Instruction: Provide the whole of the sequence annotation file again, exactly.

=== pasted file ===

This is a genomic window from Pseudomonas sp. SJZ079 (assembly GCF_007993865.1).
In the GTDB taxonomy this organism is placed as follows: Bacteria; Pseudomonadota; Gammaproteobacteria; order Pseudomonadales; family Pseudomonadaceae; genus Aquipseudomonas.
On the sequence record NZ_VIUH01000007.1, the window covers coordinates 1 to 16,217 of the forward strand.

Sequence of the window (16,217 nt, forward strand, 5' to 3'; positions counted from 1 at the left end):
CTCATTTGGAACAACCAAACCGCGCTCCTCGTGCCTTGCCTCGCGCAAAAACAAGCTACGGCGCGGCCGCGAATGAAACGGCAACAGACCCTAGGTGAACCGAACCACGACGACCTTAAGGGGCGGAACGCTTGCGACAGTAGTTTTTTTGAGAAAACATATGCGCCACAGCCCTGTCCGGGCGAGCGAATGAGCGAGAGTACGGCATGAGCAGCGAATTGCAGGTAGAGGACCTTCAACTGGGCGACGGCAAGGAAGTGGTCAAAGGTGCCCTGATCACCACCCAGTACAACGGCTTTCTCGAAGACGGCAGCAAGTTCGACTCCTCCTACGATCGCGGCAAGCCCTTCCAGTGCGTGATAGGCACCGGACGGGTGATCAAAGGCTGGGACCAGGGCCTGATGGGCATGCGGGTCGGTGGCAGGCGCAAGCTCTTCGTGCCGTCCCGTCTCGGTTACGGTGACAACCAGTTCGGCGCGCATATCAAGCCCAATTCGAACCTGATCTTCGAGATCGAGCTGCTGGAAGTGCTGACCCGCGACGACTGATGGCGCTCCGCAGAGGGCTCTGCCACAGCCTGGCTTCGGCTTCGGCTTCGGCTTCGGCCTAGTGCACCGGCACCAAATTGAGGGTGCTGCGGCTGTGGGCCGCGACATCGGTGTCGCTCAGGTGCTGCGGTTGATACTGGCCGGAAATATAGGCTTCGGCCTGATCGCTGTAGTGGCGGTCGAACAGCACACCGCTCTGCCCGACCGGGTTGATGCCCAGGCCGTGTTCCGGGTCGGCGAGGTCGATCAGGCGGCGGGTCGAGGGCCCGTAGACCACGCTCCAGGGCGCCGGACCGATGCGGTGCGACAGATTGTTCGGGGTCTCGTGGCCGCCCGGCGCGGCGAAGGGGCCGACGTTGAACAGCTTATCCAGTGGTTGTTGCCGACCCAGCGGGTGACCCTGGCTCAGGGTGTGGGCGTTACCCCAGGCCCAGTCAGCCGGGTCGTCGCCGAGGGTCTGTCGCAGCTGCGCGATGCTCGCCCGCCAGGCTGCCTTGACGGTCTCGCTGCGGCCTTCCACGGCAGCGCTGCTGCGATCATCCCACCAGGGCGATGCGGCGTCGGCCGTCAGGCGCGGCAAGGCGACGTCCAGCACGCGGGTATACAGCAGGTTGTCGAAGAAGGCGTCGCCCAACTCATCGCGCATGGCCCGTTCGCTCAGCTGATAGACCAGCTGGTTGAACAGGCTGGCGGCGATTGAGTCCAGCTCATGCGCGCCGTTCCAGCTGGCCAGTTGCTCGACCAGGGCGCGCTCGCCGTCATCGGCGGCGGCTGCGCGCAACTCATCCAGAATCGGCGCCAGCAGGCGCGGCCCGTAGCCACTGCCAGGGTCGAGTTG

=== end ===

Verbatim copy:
This is a genomic window from Pseudomonas sp. SJZ079 (assembly GCF_007993865.1).
In the GTDB taxonomy this organism is placed as follows: Bacteria; Pseudomonadota; Gammaproteobacteria; order Pseudomonadales; family Pseudomonadaceae; genus Aquipseudomonas.
On the sequence record NZ_VIUH01000007.1, the window covers coordinates 1 to 16,217 of the forward strand.

Sequence of the window (16,217 nt, forward strand, 5' to 3'; positions counted from 1 at the left end):
CTCATTTGGAACAACCAAACCGCGCTCCTCGTGCCTTGCCTCGCGCAAAAACAAGCTACGGCGCGGCCGCGAATGAAACGGCAACAGACCCTAGGTGAACCGAACCACGACGACCTTAAGGGGCGGAACGCTTGCGACAGTAGTTTTTTTGAGAAAACATATGCGCCACAGCCCTGTCCGGGCGAGCGAATGAGCGAGAGTACGGCATGAGCAGCGAATTGCAGGTAGAGGACCTTCAACTGGGCGACGGCAAGGAAGTGGTCAAAGGTGCCCTGATCACCACCCAGTACAACGGCTTTCTCGAAGACGGCAGCAAGTTCGACTCCTCCTACGATCGCGGCAAGCCCTTCCAGTGCGTGATAGGCACCGGACGGGTGATCAAAGGCTGGGACCAGGGCCTGATGGGCATGCGGGTCGGTGGCAGGCGCAAGCTCTTCGTGCCGTCCCGTCTCGGTTACGGTGACAACCAGTTCGGCGCGCATATCAAGCCCAATTCGAACCTGATCTTCGAGATCGAGCTGCTGGAAGTGCTGACCCGCGACGACTGATGGCGCTCCGCAGAGGGCTCTGCCACAGCCTGGCTTCGGCTTCGGCTTCGGCTTCGGCCTAGTGCACCGGCACCAAATTGAGGGTGCTGCGGCTGTGGGCCGCGACATCGGTGTCGCTCAGGTGCTGCGGTTGATACTGGCCGGAAATATAGGCTTCGGCCTGATCGCTGTAGTGGCGGTCGAACAGCACACCGCTCTGCCCGACCGGGTTGATGCCCAGGCCGTGTTCCGGGTCGGCGAGGTCGATCAGGCGGCGGGTCGAGGGCCCGTAGACCACGCTCCAGGGCGCCGGACCGATGCGGTGCGACAGATTGTTCGGGGTCTCGTGGCCGCCCGGCGCGGCGAAGGGGCCGACGTTGAACAGCTTATCCAGTGGTTGTTGCCGACCCAGCGGGTGACCCTGGCTCAGGGTGTGGGCGTTACCCCAGGCCCAGTCAGCCGGGTCGTCGCCGAGGGTCTGTCGCAGCTGCGCGATGCTCGCCCGCCAGGCTGCCTTGACGGTCTCGCTGCGGCCTTCCACGGCAGCGCTGCTGCGATCATCCCACCAGGGCGATGCGGCGTCGGCCGTCAGGCGCGGCAAGGCGACGTCCAGCACGCGGGTATACAGCAGGTTGTCGAAGAAGGCGTCGCCCAACTCATCGCGCATGGCCCGTTCGCTCAGCTGATAGACCAGCTGGTTGAACAGGCTGGCGGCGATTGAGTCCAGCTCATGCGCGCCGTTCCAGCTGGCCAGTTGCTCGACCAGGGCGCGCTCGCCGTCATCGGCGGCGGCTGCGCGCAACTCATCCAGAATCGGCGCCAGCAGGCGCGGCCCGTAGCCACTGCCAGGGTCGAGTTG